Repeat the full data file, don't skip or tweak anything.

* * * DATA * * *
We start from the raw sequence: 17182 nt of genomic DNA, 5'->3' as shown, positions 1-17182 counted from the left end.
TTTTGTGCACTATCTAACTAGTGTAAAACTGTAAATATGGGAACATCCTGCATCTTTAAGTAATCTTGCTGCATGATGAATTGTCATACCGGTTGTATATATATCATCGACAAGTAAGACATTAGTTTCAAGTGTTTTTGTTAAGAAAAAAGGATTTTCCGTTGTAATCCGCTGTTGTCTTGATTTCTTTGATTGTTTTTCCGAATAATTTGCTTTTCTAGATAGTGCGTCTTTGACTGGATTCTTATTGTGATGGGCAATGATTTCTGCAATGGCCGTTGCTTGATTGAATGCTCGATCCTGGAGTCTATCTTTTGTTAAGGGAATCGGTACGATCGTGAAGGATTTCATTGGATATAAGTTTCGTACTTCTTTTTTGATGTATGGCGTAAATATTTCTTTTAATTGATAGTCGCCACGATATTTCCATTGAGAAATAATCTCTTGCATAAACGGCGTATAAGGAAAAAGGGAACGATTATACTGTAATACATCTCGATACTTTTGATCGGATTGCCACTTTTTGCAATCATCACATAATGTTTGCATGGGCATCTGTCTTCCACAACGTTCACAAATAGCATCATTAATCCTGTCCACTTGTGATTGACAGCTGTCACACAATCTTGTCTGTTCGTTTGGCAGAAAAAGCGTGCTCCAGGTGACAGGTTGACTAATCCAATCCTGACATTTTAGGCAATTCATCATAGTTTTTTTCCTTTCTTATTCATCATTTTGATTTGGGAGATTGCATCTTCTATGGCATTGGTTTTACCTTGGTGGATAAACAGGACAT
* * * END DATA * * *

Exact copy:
We start from the raw sequence: 17182 nt of genomic DNA, 5'->3' as shown, positions 1-17182 counted from the left end.
TTTTGTGCACTATCTAACTAGTGTAAAACTGTAAATATGGGAACATCCTGCATCTTTAAGTAATCTTGCTGCATGATGAATTGTCATACCGGTTGTATATATATCATCGACAAGTAAGACATTAGTTTCAAGTGTTTTTGTTAAGAAAAAAGGATTTTCCGTTGTAATCCGCTGTTGTCTTGATTTCTTTGATTGTTTTTCCGAATAATTTGCTTTTCTAGATAGTGCGTCTTTGACTGGATTCTTATTGTGATGGGCAATGATTTCTGCAATGGCCGTTGCTTGATTGAATGCTCGATCCTGGAGTCTATCTTTTGTTAAGGGAATCGGTACGATCGTGAAGGATTTCATTGGATATAAGTTTCGTACTTCTTTTTTGATGTATGGCGTAAATATTTCTTTTAATTGATAGTCGCCACGATATTTCCATTGAGAAATAATCTCTTGCATAAACGGCGTATAAGGAAAAAGGGAACGATTATACTGTAATACATCTCGATACTTTTGATCGGATTGCCACTTTTTGCAATCATCACATAATGTTTGCATGGGCATCTGTCTTCCACAACGTTCACAAATAGCATCATTAATCCTGTCCACTTGTGATTGACAGCTGTCACACAATCTTGTCTGTTCGTTTGGCAGAAAAAGCGTGCTCCAGGTGACAGGTTGACTAATCCAATCCTGACATTTTAGGCAATTCATCATAGTTTTTTTCCTTTCTTATTCATCATTTTGATTTGGGAGATTGCATCTTCTATGGCATTGGTTTTACCTTGGTGGATAAACAGGACAT